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Empirical Analysis of Competitive Interaction in Food Product Categories


  • William P. Putsis Jr.


This paper provides an overview of recent research on estimating competitive interaction in food product categories. In particular, the focus of this review is on research using scanner data conducted at the disaggregate (e.g., store, chain or local market) level, including empirical studies of vertical (i.e., within-channel) conduct. Studies addressing the competitive interaction on price, as well as non-price variables (e.g., in-store display and feature advertising) are considered. The author first describes the methodologies available for measuring the competitive interaction between firms and then briefly summarizes recent empirical developments. Given the complexity of the interactions that take place in practice, it is argued that much of the richness of actual competitive behavior is lost in aggregate analysis. Competitive interaction is the result of a complex set of variables and influences-?demand side factors, market and industry structure, firm ?"personality",? and category characteristics all interact in a complex fashion to determine strategic behavior of retailers and manufacturers.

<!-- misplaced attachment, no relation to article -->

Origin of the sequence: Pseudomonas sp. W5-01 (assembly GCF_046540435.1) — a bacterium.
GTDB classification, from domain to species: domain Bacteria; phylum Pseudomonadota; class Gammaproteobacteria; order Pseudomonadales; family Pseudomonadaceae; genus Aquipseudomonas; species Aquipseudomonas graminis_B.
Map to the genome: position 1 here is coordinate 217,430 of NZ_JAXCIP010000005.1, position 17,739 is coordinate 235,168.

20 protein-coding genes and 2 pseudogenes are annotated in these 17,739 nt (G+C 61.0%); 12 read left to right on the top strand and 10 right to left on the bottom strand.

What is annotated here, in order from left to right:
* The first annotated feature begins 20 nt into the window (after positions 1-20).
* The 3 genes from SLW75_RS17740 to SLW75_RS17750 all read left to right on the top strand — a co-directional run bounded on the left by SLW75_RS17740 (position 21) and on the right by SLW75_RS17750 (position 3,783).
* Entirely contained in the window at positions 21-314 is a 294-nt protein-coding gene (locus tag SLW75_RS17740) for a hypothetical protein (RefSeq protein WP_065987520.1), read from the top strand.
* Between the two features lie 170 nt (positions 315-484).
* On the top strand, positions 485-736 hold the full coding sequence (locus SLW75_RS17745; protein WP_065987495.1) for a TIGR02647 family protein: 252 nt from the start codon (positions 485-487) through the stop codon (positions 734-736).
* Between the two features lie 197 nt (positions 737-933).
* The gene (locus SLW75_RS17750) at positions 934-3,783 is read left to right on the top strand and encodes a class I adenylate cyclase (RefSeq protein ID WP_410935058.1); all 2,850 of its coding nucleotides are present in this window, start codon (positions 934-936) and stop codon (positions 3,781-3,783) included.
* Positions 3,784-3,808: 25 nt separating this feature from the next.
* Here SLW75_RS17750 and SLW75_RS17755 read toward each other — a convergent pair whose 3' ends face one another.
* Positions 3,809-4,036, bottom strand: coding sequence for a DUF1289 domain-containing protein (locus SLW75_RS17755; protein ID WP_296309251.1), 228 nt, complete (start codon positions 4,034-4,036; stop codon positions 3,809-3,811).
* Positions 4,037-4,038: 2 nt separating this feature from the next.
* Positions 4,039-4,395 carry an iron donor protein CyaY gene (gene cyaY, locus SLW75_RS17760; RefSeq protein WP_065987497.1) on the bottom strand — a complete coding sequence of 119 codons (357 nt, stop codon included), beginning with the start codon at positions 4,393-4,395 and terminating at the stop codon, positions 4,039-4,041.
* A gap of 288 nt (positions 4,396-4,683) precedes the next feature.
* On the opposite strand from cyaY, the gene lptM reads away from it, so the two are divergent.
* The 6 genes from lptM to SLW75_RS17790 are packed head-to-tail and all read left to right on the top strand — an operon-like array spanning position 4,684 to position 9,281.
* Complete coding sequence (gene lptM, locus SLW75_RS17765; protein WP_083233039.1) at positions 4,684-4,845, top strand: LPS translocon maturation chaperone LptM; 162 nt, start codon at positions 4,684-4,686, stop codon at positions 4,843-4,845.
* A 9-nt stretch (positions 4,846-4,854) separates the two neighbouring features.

Suggested Citation

  • William P. Putsis Jr., 1998. "Empirical Analysis of Competitive Interaction in Food Product Categories," Food Marketing Policy Center Research Reports 041, University of Connecticut, Department of Agricultural and Resource Economics, Charles J. Zwick Center for Food and Resource Policy.
  • Handle: RePEc:zwi:fpcrep:041

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